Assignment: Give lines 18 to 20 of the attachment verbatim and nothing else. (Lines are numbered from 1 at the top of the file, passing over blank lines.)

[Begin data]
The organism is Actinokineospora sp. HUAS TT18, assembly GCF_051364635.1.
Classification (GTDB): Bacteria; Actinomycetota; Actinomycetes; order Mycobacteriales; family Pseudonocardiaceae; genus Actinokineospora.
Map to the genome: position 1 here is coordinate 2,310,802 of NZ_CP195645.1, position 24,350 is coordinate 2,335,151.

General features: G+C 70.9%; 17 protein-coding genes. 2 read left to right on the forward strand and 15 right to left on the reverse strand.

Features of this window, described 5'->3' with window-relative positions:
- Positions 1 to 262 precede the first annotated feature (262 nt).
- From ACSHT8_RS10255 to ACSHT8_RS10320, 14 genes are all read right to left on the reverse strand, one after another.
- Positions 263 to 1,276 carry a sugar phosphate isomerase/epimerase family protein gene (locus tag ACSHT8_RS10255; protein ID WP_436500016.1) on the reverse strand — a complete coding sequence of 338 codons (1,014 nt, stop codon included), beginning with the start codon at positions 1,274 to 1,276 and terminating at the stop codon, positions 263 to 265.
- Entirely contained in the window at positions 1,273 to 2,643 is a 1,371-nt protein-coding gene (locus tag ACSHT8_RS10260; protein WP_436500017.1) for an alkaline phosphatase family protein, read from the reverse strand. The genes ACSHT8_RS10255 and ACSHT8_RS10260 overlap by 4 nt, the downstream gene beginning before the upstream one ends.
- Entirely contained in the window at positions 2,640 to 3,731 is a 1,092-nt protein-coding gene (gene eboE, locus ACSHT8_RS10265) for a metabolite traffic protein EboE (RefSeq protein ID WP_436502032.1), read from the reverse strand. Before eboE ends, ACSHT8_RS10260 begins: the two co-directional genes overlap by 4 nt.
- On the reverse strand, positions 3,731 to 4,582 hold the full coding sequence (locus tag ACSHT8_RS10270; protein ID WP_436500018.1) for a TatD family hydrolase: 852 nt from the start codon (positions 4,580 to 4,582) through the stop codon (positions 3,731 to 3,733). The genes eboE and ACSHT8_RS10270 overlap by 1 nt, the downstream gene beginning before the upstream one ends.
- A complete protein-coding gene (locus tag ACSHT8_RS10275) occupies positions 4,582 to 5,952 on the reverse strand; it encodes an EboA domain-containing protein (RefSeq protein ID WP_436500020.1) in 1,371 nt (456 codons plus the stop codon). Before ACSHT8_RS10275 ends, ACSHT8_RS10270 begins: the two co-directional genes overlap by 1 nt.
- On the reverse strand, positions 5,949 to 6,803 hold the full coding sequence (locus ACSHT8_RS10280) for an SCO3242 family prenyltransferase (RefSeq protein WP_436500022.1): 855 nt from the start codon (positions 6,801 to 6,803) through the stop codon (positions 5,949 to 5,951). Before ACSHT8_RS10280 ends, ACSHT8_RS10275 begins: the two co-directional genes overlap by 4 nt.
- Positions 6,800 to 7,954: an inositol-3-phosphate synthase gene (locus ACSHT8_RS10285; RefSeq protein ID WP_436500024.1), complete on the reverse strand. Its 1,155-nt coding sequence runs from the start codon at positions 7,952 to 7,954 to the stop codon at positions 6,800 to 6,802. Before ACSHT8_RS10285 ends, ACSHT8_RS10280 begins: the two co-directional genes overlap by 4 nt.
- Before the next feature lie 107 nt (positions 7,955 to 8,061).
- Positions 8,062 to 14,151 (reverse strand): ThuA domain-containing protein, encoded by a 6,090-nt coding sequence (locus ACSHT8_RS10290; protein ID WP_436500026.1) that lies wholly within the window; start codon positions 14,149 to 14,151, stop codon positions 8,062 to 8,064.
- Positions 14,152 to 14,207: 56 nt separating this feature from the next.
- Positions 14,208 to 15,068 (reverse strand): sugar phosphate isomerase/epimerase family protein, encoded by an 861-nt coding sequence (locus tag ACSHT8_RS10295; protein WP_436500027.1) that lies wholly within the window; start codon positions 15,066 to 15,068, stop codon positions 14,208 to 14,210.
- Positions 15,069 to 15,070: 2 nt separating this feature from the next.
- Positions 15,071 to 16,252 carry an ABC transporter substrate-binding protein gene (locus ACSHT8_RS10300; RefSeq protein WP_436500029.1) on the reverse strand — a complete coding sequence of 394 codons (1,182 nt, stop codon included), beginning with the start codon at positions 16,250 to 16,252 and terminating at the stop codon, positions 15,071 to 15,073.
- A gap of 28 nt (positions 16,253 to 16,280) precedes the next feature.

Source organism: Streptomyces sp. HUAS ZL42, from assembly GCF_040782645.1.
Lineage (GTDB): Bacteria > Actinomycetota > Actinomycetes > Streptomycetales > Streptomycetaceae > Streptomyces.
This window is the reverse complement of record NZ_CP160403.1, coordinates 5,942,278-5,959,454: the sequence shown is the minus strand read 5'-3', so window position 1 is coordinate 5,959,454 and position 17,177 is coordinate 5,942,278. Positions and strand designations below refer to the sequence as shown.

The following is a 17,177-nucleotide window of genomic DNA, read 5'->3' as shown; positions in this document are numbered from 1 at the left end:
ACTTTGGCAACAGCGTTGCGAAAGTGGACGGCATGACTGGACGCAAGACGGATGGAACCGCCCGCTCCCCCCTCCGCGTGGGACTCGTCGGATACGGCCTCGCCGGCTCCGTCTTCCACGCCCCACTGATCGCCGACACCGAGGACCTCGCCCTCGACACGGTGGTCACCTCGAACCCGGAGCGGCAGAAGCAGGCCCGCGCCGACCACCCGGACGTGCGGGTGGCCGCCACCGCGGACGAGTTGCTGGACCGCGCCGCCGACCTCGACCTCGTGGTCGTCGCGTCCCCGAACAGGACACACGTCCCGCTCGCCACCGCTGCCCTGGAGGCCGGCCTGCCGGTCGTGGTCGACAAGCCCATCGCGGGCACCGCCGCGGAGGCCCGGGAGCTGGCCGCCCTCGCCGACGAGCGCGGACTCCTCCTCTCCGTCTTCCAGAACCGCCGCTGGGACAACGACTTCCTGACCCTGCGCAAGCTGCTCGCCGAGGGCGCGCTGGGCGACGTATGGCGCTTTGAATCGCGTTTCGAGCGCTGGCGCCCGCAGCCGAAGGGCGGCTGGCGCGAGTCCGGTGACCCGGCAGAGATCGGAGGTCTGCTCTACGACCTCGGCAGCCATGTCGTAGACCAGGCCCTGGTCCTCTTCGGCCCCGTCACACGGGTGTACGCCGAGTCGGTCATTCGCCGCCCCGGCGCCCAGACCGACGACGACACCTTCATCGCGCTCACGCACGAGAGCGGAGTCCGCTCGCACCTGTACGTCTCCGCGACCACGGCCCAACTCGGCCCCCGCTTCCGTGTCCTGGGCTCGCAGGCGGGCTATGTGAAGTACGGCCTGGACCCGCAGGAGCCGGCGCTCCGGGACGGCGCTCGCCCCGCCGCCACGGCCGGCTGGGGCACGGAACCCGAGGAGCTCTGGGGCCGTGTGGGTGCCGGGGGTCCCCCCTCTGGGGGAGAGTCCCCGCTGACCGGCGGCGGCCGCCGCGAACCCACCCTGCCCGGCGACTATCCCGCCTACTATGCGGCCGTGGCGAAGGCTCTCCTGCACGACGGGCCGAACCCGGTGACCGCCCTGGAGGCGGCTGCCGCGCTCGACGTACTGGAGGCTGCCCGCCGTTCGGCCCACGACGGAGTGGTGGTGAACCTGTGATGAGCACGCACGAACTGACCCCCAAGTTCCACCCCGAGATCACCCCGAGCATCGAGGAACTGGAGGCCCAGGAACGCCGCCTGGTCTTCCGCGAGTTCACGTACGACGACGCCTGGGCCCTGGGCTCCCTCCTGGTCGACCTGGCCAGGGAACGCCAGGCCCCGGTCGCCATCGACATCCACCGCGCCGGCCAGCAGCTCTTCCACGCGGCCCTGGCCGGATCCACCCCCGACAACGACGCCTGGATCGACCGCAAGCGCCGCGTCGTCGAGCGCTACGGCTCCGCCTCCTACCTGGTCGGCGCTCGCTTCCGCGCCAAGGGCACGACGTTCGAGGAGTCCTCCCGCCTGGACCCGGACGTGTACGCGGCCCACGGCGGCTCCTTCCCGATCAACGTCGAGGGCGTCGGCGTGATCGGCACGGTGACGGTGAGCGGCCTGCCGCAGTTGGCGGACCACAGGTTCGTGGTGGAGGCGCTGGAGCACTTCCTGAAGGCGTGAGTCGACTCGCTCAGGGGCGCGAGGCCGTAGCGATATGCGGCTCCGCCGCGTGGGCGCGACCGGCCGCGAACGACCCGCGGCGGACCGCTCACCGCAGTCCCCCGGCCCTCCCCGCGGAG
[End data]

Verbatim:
- Positions 14,208 to 15,068 (reverse strand): sugar phosphate isomerase/epimerase family protein, encoded by an 861-nt coding sequence (locus tag ACSHT8_RS10295; protein WP_436500027.1) that lies wholly within the window; start codon positions 15,066 to 15,068, stop codon positions 14,208 to 14,210.
- Positions 15,069 to 15,070: 2 nt separating this feature from the next.
- Positions 15,071 to 16,252 carry an ABC transporter substrate-binding protein gene (locus ACSHT8_RS10300; RefSeq protein WP_436500029.1) on the reverse strand — a complete coding sequence of 394 codons (1,182 nt, stop codon included), beginning with the start codon at positions 16,250 to 16,252 and terminating at the stop codon, positions 15,071 to 15,073.